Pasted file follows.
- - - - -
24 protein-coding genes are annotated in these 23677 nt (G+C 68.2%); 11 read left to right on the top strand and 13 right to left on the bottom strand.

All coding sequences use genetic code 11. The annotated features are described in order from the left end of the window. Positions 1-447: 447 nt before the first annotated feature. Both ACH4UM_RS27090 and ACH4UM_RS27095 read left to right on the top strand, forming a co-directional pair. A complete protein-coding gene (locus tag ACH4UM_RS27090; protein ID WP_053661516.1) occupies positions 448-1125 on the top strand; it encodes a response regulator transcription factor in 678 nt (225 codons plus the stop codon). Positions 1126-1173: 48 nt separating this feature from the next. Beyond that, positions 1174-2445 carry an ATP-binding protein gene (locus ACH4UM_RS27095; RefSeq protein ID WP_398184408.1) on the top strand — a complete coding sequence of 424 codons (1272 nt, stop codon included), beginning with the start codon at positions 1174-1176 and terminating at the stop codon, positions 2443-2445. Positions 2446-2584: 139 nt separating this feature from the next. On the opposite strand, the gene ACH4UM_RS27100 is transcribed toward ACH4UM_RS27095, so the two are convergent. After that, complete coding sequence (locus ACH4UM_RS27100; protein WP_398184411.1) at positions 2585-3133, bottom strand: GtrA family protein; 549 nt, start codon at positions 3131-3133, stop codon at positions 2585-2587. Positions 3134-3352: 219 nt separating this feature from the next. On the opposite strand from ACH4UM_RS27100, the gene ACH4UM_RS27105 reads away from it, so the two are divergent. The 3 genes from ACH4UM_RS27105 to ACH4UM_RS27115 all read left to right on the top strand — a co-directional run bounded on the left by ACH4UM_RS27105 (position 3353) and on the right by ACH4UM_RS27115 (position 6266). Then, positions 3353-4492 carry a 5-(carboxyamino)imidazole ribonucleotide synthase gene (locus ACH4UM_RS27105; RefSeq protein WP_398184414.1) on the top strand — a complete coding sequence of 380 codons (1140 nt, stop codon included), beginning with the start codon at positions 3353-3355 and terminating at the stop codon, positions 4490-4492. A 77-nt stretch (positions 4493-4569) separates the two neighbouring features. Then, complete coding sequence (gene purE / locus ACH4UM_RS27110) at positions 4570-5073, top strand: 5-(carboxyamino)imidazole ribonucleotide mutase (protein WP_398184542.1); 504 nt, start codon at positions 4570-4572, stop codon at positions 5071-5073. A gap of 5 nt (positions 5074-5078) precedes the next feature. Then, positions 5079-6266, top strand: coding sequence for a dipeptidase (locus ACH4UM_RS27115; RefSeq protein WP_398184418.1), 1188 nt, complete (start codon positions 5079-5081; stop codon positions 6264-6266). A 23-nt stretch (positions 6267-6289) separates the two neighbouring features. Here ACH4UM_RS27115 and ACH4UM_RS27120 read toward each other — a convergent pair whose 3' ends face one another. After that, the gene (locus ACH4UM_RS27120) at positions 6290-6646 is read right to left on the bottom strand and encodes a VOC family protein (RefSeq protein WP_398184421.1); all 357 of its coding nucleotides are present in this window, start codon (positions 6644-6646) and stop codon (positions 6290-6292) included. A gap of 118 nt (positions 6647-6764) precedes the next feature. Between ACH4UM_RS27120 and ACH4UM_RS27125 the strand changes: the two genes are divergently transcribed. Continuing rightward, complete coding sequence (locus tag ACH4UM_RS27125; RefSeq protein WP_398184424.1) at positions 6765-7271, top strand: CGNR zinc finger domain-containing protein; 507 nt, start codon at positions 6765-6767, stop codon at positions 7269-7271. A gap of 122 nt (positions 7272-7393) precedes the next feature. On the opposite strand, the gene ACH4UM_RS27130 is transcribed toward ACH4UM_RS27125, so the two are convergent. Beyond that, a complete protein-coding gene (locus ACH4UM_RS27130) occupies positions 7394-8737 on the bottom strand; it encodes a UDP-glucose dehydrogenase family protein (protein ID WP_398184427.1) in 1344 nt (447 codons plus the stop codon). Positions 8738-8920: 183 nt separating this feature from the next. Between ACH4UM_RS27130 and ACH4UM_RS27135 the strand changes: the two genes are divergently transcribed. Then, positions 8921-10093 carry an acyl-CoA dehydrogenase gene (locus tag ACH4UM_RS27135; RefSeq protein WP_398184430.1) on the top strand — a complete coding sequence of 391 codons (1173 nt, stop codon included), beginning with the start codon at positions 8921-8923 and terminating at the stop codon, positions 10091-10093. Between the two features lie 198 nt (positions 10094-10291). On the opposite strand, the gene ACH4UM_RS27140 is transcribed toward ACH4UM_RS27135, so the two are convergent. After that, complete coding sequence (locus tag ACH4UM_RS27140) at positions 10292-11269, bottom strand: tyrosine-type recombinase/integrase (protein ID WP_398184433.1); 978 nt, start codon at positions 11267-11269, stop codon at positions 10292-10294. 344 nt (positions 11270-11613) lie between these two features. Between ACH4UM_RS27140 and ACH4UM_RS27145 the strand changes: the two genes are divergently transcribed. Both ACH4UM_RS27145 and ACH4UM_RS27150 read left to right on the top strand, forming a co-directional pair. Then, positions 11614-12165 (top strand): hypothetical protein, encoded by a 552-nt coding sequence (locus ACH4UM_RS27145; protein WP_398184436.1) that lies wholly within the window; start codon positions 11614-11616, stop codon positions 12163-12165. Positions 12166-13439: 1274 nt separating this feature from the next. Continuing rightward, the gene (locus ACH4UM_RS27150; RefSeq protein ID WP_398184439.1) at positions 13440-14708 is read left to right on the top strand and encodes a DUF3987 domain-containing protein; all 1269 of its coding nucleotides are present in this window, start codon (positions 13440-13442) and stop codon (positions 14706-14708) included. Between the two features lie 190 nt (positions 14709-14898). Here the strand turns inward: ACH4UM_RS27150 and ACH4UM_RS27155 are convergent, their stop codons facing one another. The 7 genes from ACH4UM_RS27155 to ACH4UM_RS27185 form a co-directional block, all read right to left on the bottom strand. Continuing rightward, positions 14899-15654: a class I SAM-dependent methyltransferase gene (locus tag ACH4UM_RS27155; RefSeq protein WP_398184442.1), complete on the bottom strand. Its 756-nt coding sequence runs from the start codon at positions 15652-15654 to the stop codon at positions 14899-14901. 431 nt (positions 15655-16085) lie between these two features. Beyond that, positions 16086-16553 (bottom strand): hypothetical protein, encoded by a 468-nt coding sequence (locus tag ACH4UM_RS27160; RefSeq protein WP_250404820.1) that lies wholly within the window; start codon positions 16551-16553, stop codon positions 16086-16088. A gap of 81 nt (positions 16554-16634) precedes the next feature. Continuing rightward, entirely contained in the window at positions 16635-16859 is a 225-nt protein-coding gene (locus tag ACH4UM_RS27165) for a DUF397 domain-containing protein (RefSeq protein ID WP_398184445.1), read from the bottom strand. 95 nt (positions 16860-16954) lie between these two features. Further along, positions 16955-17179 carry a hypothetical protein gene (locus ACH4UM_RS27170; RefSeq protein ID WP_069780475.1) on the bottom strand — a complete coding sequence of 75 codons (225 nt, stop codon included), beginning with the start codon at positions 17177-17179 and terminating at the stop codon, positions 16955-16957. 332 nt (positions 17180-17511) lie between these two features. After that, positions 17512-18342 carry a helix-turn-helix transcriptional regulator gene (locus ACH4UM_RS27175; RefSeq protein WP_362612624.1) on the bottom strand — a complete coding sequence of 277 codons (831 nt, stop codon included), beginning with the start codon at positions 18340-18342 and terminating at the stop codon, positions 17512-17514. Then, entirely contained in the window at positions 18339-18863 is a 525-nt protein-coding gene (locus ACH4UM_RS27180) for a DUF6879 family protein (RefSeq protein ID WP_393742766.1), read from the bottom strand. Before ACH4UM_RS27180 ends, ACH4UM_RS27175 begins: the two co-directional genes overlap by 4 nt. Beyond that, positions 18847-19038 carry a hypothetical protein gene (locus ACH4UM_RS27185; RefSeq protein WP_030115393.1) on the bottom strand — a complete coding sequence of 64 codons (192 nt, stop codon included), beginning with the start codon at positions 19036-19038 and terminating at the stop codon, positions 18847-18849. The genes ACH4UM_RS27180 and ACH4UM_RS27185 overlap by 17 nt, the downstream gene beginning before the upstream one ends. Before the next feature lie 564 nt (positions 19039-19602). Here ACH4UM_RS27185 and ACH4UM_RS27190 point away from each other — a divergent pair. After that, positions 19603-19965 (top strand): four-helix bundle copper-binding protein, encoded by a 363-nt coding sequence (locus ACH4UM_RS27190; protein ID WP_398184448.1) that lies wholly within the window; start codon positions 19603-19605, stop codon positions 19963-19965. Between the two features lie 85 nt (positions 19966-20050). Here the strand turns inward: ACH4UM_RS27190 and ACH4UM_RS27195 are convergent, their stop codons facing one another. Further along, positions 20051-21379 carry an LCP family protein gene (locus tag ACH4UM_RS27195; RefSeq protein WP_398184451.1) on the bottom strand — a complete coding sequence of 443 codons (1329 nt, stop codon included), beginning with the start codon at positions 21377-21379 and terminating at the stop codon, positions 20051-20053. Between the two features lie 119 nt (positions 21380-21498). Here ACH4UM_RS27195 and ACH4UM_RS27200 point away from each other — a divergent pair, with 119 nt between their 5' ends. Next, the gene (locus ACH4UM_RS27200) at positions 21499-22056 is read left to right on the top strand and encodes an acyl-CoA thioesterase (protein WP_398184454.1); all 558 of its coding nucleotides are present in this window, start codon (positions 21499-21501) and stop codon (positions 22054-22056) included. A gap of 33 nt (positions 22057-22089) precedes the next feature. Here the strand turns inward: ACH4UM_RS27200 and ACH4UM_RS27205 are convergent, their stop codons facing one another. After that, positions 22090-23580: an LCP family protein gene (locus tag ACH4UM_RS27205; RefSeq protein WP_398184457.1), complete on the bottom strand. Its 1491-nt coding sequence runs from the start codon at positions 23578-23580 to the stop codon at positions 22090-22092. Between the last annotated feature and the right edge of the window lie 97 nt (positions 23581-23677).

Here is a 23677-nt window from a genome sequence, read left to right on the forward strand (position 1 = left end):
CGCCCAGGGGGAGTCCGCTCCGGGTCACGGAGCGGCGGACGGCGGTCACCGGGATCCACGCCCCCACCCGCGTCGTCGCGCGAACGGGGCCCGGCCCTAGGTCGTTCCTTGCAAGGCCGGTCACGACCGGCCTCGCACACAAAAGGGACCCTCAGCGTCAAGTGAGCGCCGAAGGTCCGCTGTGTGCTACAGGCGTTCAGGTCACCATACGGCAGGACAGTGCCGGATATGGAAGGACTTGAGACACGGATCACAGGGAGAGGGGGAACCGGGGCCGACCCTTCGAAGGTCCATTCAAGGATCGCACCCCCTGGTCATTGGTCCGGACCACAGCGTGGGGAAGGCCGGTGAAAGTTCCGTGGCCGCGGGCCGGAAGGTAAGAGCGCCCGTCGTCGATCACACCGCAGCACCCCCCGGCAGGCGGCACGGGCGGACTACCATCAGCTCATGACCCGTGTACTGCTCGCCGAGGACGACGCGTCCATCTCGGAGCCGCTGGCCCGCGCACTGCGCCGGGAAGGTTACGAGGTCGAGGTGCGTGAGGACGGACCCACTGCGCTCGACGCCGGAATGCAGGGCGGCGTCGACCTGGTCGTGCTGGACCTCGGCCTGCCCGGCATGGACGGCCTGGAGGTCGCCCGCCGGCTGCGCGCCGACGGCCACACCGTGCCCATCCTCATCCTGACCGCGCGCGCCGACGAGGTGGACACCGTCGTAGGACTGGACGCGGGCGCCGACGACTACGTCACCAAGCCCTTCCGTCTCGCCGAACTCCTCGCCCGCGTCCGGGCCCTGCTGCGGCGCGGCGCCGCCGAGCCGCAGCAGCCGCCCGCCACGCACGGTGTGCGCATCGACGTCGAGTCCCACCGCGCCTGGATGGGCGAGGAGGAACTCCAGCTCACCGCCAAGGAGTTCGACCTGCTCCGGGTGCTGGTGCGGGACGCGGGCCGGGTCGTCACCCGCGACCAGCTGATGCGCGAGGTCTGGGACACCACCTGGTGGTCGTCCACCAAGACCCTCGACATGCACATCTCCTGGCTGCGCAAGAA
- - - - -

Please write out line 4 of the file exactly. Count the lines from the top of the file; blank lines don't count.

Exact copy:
CGCCCAGGGGGAGTCCGCTCCGGGTCACGGAGCGGCGGACGGCGGTCACCGGGATCCACGCCCCCACCCGCGTCGTCGCGCGAACGGGGCCCGGCCCTAGGTCGTTCCTTGCAAGGCCGGTCACGACCGGCCTCGCACACAAAAGGGACCCTCAGCGTCAAGTGAGCGCCGAAGGTCCGCTGTGTGCTACAGGCGTTCAGGTCACCATACGGCAGGACAGTGCCGGATATGGAAGGACTTGAGACACGGATCACAGGGAGAGGGGGAACCGGGGCCGACCCTTCGAAGGTCCATTCAAGGATCGCACCCCCTGGTCATTGGTCCGGACCACAGCGTGGGGAAGGCCGGTGAAAGTTCCGTGGCCGCGGGCCGGAAGGTAAGAGCGCCCGTCGTCGATCACACCGCAGCACCCCCCGGCAGGCGGCACGGGCGGACTACCATCAGCTCATGACCCGTGTACTGCTCGCCGAGGACGACGCGTCCATCTCGGAGCCGCTGGCCCGCGCACTGCGCCGGGAAGGTTACGAGGTCGAGGTGCGTGAGGACGGACCCACTGCGCTCGACGCCGGAATGCAGGGCGGCGTCGACCTGGTCGTGCTGGACCTCGGCCTGCCCGGCATGGACGGCCTGGAGGTCGCCCGCCGGCTGCGCGCCGACGGCCACACCGTGCCCATCCTCATCCTGACCGCGCGCGCCGACGAGGTGGACACCGTCGTAGGACTGGACGCGGGCGCCGACGACTACGTCACCAAGCCCTTCCGTCTCGCCGAACTCCTCGCCCGCGTCCGGGCCCTGCTGCGGCGCGGCGCCGCCGAGCCGCAGCAGCCGCCCGCCACGCACGGTGTGCGCATCGACGTCGAGTCCCACCGCGCCTGGATGGGCGAGGAGGAACTCCAGCTCACCGCCAAGGAGTTCGACCTGCTCCGGGTGCTGGTGCGGGACGCGGGCCGGGTCGTCACCCGCGACCAGCTGATGCGCGAGGTCTGGGACACCACCTGGTGGTCGTCCACCAAGACCCTCGACATGCACATCTCCTGGCTGCGCAAGAA